• John Hogeland

A Change in the Weather

There was a time.....


There was a time when my grandpa would say that a storm was coming, he knew because his shoulder ached, or because my grandma's corns were hurting her.

Storm on the horizon

'Red sky in morning, sailors take warning, red sky at night sailors delight' is a beautiful phrase and often right, where 'If the cows are all laying down facing the same direction, it's going to rain' missed as often as hit. Maybe if it had been more lyrical?


My parents would sometimes read the farmer's almanac for projections about the seasonal weather, and dad would read the forecast in the paper. Then the tv news got better, getting things right more often. 'Doppler radar' was the big thing and projections let us plan (with at least 50 percent accuracy) when to plant and harvest.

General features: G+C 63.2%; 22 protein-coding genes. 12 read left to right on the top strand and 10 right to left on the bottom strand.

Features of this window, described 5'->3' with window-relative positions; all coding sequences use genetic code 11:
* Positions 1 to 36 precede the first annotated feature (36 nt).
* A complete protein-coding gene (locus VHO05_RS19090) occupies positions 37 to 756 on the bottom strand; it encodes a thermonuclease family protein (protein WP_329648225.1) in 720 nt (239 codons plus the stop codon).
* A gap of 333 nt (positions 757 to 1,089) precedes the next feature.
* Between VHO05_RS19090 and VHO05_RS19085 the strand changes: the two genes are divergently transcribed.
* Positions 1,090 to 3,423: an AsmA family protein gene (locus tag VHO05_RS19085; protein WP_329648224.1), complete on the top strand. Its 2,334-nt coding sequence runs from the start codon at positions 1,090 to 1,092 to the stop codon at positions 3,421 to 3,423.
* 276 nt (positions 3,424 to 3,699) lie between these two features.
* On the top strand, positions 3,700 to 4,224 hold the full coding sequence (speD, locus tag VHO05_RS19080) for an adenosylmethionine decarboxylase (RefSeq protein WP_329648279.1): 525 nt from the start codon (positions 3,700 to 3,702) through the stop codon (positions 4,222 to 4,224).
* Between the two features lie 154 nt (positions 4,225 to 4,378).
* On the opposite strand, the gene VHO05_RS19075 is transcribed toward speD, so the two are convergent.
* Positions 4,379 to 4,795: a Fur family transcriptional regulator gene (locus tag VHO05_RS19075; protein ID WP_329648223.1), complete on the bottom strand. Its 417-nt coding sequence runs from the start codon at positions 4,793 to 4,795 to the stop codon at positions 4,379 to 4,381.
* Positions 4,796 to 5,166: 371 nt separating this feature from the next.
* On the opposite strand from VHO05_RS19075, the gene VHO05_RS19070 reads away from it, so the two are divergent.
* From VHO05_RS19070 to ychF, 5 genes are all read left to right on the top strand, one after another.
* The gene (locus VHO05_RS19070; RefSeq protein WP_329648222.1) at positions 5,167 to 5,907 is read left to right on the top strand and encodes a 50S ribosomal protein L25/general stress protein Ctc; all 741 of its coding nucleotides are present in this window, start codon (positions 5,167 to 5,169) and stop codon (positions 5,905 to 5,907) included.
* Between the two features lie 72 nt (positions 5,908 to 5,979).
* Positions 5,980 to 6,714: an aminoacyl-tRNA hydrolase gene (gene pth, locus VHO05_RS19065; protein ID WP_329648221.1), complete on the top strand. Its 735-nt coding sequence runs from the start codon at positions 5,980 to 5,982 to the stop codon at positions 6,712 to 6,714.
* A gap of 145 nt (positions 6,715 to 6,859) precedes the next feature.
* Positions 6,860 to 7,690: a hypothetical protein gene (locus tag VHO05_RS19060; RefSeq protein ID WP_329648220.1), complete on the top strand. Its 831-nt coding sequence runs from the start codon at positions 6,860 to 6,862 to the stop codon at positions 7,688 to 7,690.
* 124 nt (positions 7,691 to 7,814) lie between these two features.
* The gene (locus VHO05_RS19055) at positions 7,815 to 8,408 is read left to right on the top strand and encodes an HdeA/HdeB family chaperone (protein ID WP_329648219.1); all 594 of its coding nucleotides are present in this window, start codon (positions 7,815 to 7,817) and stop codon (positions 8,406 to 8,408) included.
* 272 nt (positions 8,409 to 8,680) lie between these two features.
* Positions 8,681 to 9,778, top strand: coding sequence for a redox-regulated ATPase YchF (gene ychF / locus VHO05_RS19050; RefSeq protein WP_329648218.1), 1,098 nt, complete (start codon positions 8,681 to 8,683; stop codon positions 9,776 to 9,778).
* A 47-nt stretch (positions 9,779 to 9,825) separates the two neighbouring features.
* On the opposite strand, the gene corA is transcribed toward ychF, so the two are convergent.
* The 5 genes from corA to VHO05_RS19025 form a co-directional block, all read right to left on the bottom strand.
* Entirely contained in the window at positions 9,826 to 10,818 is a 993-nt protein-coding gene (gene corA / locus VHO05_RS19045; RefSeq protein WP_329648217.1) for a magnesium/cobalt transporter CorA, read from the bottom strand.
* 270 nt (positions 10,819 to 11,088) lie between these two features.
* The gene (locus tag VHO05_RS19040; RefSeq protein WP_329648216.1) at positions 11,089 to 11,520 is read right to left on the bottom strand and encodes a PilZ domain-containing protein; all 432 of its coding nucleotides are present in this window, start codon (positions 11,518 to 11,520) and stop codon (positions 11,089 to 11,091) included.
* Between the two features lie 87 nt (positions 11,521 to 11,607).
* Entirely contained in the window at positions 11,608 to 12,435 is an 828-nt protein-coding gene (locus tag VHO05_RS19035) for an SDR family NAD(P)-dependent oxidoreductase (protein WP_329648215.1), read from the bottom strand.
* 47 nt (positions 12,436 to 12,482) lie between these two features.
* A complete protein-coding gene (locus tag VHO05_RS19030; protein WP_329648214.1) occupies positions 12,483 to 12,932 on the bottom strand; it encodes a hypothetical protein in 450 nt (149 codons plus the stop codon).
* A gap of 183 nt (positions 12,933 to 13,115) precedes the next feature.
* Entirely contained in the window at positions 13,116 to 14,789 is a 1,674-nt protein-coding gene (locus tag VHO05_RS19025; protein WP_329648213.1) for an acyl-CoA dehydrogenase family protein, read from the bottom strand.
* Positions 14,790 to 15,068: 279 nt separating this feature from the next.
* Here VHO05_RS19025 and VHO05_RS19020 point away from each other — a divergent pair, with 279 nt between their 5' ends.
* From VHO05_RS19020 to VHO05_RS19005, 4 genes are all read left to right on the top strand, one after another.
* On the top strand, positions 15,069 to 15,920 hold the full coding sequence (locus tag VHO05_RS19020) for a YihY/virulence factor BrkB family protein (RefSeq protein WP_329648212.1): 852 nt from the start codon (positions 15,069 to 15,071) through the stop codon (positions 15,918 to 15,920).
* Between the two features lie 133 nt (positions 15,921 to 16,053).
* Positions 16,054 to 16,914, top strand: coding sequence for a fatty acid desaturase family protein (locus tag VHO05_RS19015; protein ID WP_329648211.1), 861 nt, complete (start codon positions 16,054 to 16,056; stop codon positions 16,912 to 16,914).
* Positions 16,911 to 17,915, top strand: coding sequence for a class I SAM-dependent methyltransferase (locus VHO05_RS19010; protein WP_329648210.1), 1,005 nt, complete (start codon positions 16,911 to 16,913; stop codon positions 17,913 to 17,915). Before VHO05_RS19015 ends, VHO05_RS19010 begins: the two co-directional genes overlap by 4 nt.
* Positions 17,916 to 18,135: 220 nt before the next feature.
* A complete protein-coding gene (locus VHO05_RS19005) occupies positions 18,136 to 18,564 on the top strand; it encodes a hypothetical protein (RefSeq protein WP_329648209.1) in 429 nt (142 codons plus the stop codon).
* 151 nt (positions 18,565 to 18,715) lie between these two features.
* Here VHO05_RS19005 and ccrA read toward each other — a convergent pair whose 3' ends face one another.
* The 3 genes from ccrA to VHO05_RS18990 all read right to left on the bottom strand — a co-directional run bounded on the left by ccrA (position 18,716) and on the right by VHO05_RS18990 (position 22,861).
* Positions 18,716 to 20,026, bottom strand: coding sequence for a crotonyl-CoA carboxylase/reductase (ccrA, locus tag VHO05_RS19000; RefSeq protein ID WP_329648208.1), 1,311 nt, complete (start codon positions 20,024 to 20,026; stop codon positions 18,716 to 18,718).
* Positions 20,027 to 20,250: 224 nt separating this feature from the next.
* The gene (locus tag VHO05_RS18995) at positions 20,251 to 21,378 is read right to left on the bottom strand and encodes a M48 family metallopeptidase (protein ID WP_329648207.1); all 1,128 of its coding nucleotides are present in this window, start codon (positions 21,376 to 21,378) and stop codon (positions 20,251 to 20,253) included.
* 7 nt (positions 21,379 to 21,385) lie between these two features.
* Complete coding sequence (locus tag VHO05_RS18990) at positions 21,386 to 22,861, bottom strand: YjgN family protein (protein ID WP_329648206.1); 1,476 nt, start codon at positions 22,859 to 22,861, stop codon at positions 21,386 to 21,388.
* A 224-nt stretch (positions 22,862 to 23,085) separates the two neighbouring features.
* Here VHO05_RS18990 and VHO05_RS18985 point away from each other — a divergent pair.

Today, weather comes to me on my phone, updating every few minutes, with storms featuring as big green, yellow and red blobs moving across the tiny screen. I can plan within a few minutes when to stop planting and when to wait to cut hay. It is a great help in

this world of fine margins and slim profits. But then, in all this knowing, what have we learned?

In so many areas of our lives, massive amounts of information is gathered. How many steps did you take today? What sorts of things are you shopping for online? Is the camera on your computer watching you? When the president tweets something outrageous, the first ones in the stock market to see it sell before the market tumbles, congratulating themselves for the speed and acuity of their information.


All of this requires that we gather a little more information, get the latest app, follow the newest feed, react a little faster and with more knowledge so that we can be successful in so many areas of our lives.


Is this progress? I don't know, but there is sometimes something joyous about being caught in the rain.

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